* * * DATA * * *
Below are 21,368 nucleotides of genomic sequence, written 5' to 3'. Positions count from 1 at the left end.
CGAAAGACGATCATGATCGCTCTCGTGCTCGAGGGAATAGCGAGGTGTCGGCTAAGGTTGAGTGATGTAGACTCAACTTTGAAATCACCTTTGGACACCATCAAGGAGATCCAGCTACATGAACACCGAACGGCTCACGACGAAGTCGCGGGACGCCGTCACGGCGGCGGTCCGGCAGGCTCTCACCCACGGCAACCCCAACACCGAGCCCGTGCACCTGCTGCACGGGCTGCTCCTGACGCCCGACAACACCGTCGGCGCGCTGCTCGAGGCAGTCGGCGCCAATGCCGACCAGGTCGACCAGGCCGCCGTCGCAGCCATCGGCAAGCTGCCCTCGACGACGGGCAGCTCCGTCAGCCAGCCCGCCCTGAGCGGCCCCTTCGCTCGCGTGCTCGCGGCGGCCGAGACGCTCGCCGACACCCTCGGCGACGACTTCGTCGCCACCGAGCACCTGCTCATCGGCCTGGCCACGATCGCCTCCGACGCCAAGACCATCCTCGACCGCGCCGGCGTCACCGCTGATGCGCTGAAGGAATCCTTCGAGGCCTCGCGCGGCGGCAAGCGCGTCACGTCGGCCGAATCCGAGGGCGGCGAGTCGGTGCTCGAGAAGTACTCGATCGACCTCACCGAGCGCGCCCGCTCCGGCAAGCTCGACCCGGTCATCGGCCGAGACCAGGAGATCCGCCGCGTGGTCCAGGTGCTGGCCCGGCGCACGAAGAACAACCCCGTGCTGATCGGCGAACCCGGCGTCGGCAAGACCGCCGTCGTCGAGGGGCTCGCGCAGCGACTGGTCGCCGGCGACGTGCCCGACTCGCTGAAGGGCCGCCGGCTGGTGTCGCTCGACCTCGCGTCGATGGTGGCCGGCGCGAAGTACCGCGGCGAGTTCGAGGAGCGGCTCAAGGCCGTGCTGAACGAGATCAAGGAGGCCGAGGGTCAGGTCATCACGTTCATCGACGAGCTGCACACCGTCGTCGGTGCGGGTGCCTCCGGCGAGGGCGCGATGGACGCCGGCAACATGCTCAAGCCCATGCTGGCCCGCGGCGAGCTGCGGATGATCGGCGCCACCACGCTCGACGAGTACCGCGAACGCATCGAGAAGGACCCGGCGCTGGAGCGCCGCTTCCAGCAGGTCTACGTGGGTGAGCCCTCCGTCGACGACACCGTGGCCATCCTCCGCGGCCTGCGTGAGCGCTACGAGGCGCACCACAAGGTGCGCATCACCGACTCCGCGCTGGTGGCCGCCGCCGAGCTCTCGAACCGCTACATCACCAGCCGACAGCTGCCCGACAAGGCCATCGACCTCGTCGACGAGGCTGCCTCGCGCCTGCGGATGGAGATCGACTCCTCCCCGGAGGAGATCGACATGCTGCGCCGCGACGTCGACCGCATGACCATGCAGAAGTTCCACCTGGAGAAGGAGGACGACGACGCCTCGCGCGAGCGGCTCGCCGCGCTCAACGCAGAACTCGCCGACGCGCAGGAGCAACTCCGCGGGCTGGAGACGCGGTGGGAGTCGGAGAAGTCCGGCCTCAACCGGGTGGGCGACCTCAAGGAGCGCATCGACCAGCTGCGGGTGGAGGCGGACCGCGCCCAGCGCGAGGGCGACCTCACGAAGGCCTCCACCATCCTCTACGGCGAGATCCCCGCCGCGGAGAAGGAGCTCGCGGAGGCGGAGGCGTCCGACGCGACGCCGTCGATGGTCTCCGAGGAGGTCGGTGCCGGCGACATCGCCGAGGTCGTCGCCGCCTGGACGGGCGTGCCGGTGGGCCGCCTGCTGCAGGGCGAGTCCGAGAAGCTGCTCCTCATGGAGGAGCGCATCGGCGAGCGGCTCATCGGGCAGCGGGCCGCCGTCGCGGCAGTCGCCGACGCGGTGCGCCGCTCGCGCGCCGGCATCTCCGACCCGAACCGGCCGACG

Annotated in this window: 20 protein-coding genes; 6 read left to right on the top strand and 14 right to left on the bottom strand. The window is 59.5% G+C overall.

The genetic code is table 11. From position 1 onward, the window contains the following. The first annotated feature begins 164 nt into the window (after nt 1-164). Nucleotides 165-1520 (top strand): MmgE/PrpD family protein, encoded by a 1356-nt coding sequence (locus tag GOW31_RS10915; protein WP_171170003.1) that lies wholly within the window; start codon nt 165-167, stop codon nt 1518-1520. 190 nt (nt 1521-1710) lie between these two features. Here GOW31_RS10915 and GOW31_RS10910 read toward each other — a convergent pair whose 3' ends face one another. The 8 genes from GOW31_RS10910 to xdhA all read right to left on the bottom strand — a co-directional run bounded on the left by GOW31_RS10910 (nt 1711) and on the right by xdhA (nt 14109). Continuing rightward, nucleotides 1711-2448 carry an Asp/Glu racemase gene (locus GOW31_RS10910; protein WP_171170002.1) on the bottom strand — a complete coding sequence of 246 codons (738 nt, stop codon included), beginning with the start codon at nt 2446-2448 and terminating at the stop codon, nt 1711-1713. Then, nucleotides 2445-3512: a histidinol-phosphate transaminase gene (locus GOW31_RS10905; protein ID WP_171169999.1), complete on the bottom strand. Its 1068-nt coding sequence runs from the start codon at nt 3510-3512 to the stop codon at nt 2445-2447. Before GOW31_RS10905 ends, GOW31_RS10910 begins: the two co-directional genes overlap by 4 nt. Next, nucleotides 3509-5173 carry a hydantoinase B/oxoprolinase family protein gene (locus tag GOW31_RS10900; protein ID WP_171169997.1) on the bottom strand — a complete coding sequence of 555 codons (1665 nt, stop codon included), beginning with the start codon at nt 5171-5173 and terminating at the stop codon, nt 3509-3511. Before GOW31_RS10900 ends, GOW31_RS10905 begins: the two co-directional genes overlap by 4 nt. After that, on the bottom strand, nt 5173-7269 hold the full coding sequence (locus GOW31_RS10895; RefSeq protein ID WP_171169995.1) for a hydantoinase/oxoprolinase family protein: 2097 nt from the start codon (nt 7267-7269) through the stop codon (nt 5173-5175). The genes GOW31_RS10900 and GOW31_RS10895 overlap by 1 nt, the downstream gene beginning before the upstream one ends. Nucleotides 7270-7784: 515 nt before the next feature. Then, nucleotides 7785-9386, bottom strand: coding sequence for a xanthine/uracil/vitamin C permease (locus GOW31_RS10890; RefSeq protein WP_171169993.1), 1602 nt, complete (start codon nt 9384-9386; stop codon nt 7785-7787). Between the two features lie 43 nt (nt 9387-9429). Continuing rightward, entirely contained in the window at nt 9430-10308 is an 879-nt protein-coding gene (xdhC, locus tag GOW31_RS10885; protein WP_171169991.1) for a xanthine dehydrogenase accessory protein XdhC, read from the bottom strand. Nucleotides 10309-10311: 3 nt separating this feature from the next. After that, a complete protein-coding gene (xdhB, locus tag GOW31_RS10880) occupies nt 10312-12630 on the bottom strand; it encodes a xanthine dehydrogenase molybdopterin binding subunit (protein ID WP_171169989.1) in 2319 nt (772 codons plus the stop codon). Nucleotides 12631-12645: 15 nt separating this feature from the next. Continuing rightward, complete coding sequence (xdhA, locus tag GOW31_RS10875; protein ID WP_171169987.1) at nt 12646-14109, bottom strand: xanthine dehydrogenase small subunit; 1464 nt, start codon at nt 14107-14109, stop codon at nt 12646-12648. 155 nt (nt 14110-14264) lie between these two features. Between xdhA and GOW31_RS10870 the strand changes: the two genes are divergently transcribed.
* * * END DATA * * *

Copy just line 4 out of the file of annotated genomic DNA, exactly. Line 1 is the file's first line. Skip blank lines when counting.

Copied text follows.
The genetic code is table 11. From position 1 onward, the window contains the following. The first annotated feature begins 164 nt into the window (after nt 1-164). Nucleotides 165-1520 (top strand): MmgE/PrpD family protein, encoded by a 1356-nt coding sequence (locus tag GOW31_RS10915; protein WP_171170003.1) that lies wholly within the window; start codon nt 165-167, stop codon nt 1518-1520. 190 nt (nt 1521-1710) lie between these two features. Here GOW31_RS10915 and GOW31_RS10910 read toward each other — a convergent pair whose 3' ends face one another. The 8 genes from GOW31_RS10910 to xdhA all read right to left on the bottom strand — a co-directional run bounded on the left by GOW31_RS10910 (nt 1711) and on the right by xdhA (nt 14109). Continuing rightward, nucleotides 1711-2448 carry an Asp/Glu racemase gene (locus GOW31_RS10910; protein WP_171170002.1) on the bottom strand — a complete coding sequence of 246 codons (738 nt, stop codon included), beginning with the start codon at nt 2446-2448 and terminating at the stop codon, nt 1711-1713. Then, nucleotides 2445-3512: a histidinol-phosphate transaminase gene (locus GOW31_RS10905; protein ID WP_171169999.1), complete on the bottom strand. Its 1068-nt coding sequence runs from the start codon at nt 3510-3512 to the stop codon at nt 2445-2447. Before GOW31_RS10905 ends, GOW31_RS10910 begins: the two co-directional genes overlap by 4 nt. Next, nucleotides 3509-5173 carry a hydantoinase B/oxoprolinase family protein gene (locus tag GOW31_RS10900; protein ID WP_171169997.1) on the bottom strand — a complete coding sequence of 555 codons (1665 nt, stop codon included), beginning with the start codon at nt 5171-5173 and terminating at the stop codon, nt 3509-3511. Before GOW31_RS10900 ends, GOW31_RS10905 begins: the two co-directional genes overlap by 4 nt. After that, on the bottom strand, nt 5173-7269 hold the full coding sequence (locus GOW31_RS10895; RefSeq protein ID WP_171169995.1) for a hydantoinase/oxoprolinase family protein: 2097 nt from the start codon (nt 7267-7269) through the stop codon (nt 5173-5175). The genes GOW31_RS10900 and GOW31_RS10895 overlap by 1 nt, the downstream gene beginning before the upstream one ends. Nucleotides 7270-7784: 515 nt before the next feature. Then, nucleotides 7785-9386, bottom strand: coding sequence for a xanthine/uracil/vitamin C permease (locus GOW31_RS10890; RefSeq protein WP_171169993.1), 1602 nt, complete (start codon nt 9384-9386; stop codon nt 7785-7787). Between the two features lie 43 nt (nt 9387-9429). Continuing rightward, entirely contained in the window at nt 9430-10308 is an 879-nt protein-coding gene (xdhC, locus tag GOW31_RS10885; protein WP_171169991.1) for a xanthine dehydrogenase accessory protein XdhC, read from the bottom strand. Nucleotides 10309-10311: 3 nt separating this feature from the next. After that, a complete protein-coding gene (xdhB, locus tag GOW31_RS10880) occupies nt 10312-12630 on the bottom strand; it encodes a xanthine dehydrogenase molybdopterin binding subunit (protein ID WP_171169989.1) in 2319 nt (772 codons plus the stop codon). Nucleotides 12631-12645: 15 nt separating this feature from the next. Continuing rightward, complete coding sequence (xdhA, locus tag GOW31_RS10875; protein ID WP_171169987.1) at nt 12646-14109, bottom strand: xanthine dehydrogenase small subunit; 1464 nt, start codon at nt 14107-14109, stop codon at nt 12646-12648. 155 nt (nt 14110-14264) lie between these two features. Between xdhA and GOW31_RS10870 the strand changes: the two genes are divergently transcribed.